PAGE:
Death Of Pandu - MAHABHARATA


ONE day King Pandu was out hunting. A sage and his wife were also sporting in the forest in the  guise of deer. Pandu shot the male with an arrow, in ignorance of the fact that it was a sage in  disguise. Stricken to death the rishi thus cursed Pandu: "Sinner, you will meet with death the moment you taste the pleasures of the bed."

Pandu was heartbroken at this curse and retreated to the forest with his wives after entrusting his kingdom to Bhishma and Vidura and lived there a life of perfect abstinence. Seeing that Pandu was desirous of offspring, which the rishi’s curse had denied him, Kunti confided to him  the story of the mantra she had received from Durvasa. He urged Kunti and Madri to use the mantra and thus it was that the five Pandavas were born of the gods to Kunti and Madri. 

They were born and brought up in the forest among ascetics. King Pandu lived for many years in  the forest with his wives and children. It was springtime. And one day Pandu and Madri forgot  their sorrows in the rapture of sympathy with the throbbing life around them, the happy flowers,  creepers, birds and other creatures of the forest. 

In spite of Madri’s earnest and repeated protests Pandu’s resolution broke down under the  exhilarating influence of the season, and at once the curse of the sage took effect and Pandu  fell, dead. Madri could not contain her sorrow. Since she felt that she was responsible for the death of the king. She burnt herself on the pyre of her husband entreating Kunti to remain and be  a mother to her doubly orphaned children. The sages of the forest took the bereaved and grief-stricken Kunti and the Pandavas to Hastinapura and entrusted them to Bhishma.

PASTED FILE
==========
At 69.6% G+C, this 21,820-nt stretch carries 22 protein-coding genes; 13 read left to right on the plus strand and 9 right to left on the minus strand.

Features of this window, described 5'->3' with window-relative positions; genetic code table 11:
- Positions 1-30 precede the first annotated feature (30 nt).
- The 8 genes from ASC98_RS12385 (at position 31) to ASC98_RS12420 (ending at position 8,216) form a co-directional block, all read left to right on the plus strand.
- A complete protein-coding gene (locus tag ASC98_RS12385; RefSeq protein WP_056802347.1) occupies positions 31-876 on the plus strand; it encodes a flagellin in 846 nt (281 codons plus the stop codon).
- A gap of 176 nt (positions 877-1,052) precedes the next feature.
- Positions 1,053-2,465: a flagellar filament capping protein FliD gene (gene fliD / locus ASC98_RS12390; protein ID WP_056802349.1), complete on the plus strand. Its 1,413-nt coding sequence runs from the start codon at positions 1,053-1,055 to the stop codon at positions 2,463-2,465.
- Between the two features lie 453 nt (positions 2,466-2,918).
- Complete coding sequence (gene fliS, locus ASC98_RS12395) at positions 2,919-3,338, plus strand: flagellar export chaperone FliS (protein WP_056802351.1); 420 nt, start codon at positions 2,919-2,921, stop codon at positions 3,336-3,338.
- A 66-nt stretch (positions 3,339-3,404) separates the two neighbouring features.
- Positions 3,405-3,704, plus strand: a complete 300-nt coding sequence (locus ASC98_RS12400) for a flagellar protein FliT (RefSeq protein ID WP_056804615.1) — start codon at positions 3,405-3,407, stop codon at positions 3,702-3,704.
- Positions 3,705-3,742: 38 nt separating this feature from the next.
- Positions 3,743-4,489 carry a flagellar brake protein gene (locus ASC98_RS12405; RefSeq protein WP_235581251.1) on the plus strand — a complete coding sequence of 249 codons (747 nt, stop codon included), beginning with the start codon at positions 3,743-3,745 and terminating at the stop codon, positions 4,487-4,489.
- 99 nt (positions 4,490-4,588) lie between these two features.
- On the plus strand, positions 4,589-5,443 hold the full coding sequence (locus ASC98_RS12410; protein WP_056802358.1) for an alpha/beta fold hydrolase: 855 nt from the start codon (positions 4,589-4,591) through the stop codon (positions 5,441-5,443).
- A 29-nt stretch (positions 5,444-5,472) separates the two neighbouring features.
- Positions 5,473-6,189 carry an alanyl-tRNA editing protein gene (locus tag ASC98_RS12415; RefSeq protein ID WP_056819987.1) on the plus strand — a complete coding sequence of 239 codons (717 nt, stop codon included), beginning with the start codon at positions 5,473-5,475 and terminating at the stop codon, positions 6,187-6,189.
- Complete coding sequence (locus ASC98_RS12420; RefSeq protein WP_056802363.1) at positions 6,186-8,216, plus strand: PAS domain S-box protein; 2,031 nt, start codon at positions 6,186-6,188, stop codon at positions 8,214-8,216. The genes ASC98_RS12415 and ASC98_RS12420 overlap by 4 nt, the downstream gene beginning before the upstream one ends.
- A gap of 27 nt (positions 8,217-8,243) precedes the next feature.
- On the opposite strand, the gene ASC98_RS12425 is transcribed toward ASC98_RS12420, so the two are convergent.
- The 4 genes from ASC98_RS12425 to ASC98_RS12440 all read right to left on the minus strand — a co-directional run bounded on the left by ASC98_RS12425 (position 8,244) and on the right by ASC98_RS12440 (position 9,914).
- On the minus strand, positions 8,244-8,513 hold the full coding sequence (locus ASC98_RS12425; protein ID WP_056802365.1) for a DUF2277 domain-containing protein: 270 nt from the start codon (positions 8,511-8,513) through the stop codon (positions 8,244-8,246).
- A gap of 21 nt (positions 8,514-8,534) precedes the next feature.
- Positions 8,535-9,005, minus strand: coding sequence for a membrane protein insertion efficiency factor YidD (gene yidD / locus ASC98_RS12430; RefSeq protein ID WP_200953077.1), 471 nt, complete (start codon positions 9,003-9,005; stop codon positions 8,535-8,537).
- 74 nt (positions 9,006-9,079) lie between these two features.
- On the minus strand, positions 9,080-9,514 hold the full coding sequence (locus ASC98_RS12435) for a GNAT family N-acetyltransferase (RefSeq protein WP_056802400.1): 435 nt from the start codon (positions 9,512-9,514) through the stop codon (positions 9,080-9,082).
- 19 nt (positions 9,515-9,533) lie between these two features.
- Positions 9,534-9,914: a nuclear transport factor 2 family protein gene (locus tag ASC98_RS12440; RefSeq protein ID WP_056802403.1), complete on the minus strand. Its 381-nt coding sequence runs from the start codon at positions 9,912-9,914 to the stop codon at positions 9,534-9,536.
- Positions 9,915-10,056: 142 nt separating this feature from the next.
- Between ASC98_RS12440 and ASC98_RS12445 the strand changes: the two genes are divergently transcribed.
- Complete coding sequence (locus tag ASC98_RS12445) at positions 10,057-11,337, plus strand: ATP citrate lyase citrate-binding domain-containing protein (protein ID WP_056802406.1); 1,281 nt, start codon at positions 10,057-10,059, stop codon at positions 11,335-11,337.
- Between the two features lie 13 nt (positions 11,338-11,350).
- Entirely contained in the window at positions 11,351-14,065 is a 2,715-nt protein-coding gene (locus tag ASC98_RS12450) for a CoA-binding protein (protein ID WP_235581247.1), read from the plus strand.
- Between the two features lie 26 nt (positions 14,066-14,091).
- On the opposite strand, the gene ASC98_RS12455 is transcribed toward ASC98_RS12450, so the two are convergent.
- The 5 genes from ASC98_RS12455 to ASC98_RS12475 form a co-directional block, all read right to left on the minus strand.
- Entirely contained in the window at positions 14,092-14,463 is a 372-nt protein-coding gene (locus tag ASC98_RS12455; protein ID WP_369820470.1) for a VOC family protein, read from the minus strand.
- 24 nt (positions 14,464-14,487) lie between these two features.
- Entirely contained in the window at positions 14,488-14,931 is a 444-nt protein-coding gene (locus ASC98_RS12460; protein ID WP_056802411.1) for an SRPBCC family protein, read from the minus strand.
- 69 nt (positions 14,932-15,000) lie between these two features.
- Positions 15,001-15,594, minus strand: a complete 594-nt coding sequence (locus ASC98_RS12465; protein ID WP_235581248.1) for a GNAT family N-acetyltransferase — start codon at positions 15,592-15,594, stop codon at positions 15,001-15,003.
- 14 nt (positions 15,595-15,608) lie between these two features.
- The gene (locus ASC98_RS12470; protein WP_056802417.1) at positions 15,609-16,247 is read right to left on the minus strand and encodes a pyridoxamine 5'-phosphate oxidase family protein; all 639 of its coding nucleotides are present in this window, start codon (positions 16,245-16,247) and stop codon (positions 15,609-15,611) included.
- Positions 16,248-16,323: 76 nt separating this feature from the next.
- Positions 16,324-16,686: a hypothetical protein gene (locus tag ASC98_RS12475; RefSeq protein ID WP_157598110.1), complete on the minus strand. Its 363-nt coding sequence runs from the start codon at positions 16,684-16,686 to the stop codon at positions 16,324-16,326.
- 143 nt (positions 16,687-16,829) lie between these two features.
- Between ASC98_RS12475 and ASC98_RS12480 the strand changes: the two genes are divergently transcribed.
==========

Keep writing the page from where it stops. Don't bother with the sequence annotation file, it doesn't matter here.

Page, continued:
Yudhishthira was but sixteen years old at that time. When the sages came to Hastinapura and  reported the death of Pandu in the forest, the whole kingdom was plunged in sorrow. Vidura,  Bhishma, Vyasa, Dhritarashtra and others performed the funeral rites. All the people in the  kingdom lamented as at a personal loss. Vyasa said to Satyavati, the grandmother: "The past  has gone by pleasantly, but the future has many sorrows in store. The world has passed its youth like a happy dream and it is now entering on disillusionment, sin, sorrow and suffering. Time is  inexorable. You need not wait to see the miseries and misfortunes that will befall this race. It will  be good for you to leave the city and spend the rest of your days in a hermitage in the forest."  Satyavati agreed and went to the forest with Ambika and Ambalika. These three aged queens  passed through holy asceticism to the higher regions of bliss and spared themselves the  sorrows of their children.  

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